Organizing Notes

Bruce Gagnon is coordinator of the Global Network Against Weapons & Nuclear Power in Space. He offers his own reflections on organizing and the state of America's declining empire....

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Location: Brunswick, ME, United States

The collapsing US military & economic empire is making Washington & NATO even more dangerous. US could not beat the Taliban but thinks it can take on China-Russia-Iran...a sign of psychopathology for sure. @BruceKGagnon

Friday, May 22, 2009


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Rachel Maddow at MSNBC does a solid critique of Obama's "rule of law" speech inside the National Archives where he stood directly in front of the US Constitution and finished the job of ripping it to pieces.

This man has a pattern. He gives with one hand and takes with the other. It's called magic or illusion. Or deception.

The Washington Post reported: Michael Ratner, president of the Center for Constitutional Rights, said employing preventive detention simply because some cases at Guantanamo are too difficult to prosecute would involve the kind of legal expediency that Obama said was a hallmark of his predecessor's policies.

"My question is not only what happens to those people who may be perpetually in prison but what kind of precedent does that set for the future?" Ratner said. "It's not one I find constitutional or acceptable. Opening that door even for a few Guantanamo detainees is anathema. He is closing Guantanamo physically, but he's repackaging it with a little more legal gloss."

Thursday, May 21, 2009


Peace activists will hold a protest vigil in Bath, Maine on Friday, May 22 beginning at noon in front of Bath Iron Works (BIW) on Washington Street.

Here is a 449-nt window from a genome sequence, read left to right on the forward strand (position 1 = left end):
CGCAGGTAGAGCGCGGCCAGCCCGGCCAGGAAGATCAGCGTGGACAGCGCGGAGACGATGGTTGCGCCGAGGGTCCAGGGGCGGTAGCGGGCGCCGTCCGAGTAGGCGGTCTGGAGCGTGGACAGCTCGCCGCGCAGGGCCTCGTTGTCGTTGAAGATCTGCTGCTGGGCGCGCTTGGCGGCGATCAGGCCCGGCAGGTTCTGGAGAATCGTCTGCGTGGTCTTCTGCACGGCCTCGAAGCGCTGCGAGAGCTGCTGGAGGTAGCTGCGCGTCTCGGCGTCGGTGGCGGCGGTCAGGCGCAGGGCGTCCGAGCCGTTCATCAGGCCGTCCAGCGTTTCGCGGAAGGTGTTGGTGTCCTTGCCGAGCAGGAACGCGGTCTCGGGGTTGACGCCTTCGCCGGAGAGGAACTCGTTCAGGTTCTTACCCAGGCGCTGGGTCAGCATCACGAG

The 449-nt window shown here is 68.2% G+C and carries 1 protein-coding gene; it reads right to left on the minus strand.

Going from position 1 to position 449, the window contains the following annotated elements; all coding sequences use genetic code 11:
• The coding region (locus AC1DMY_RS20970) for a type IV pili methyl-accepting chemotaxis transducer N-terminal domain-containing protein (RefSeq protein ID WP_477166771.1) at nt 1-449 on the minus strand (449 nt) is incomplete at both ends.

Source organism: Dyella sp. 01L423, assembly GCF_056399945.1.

Secretary Gates is expected to meet with BIW workers and tour the weapons production facility at that time.

According to Bruce Gagnon, Coordinator of the Bath-based Global Network Against Weapons & Nuclear Power in Space, "The Democrat and Republican politicians will line up to kiss the ring of Secretary Gates. This is what we do in America today - we build weapons of destruction. It's our #1 industrial export product. And when weapons are the number one industrial export product of a nation, what is your global marketing strategy for that product line? War, the more the better. We don't build rail systems, wind turbines, solar systems or other such useful technologies that we need to deal with climate change. But the politicians from both parties understand that the Pentagon has the big money these days so they are on their knees. We think that the time has come for our elected officials to get off their knees and say that we've had enough endless war. The people want health care, full education funding, our infrastructure fixed, and they want to see an end to spending more than $12 billion a month in Iraq-Afghanistan-Pakistan killing innocent civilians."

In a recent article called "The Disease of Permanent War," former New York Times foreign correspondent Chris Hedges writes, "Citizens in a state of permanent war are bombarded with the insidious militarized language of power, fear and strength that mask an increasingly brittle reality. The corporations behind the doctrine of permanent war... must keep us afraid. Fear stops us from objecting to government spending on a bloated military. Fear means we will not ask unpleasant questions of those in power. Fear means that we will be willing to give up our rights and liberties for security. Fear keeps us penned in like domesticated animals."

Activists from all over Maine are expected to attend the protest. The protest will call for the conversion of Bath Iron Works to useful civilian production.


I included some words on the blog the other day from activists in Vicenza, Italy who were sending their solidarity wishes to the folks in South Korea. The US has two military facilities in Vicenza and wants to build a new base in that community which has created a firestorm of protest by the citizens. They have tried every "legal and legitimate" form of protest and have been repeatedly denied. Finally, after trying to hold a local referendum on the question, they were again denied by their national government. So they went ahead and organized the city-wide vote on their own and found that 95% of the people in the community are opposed to the base.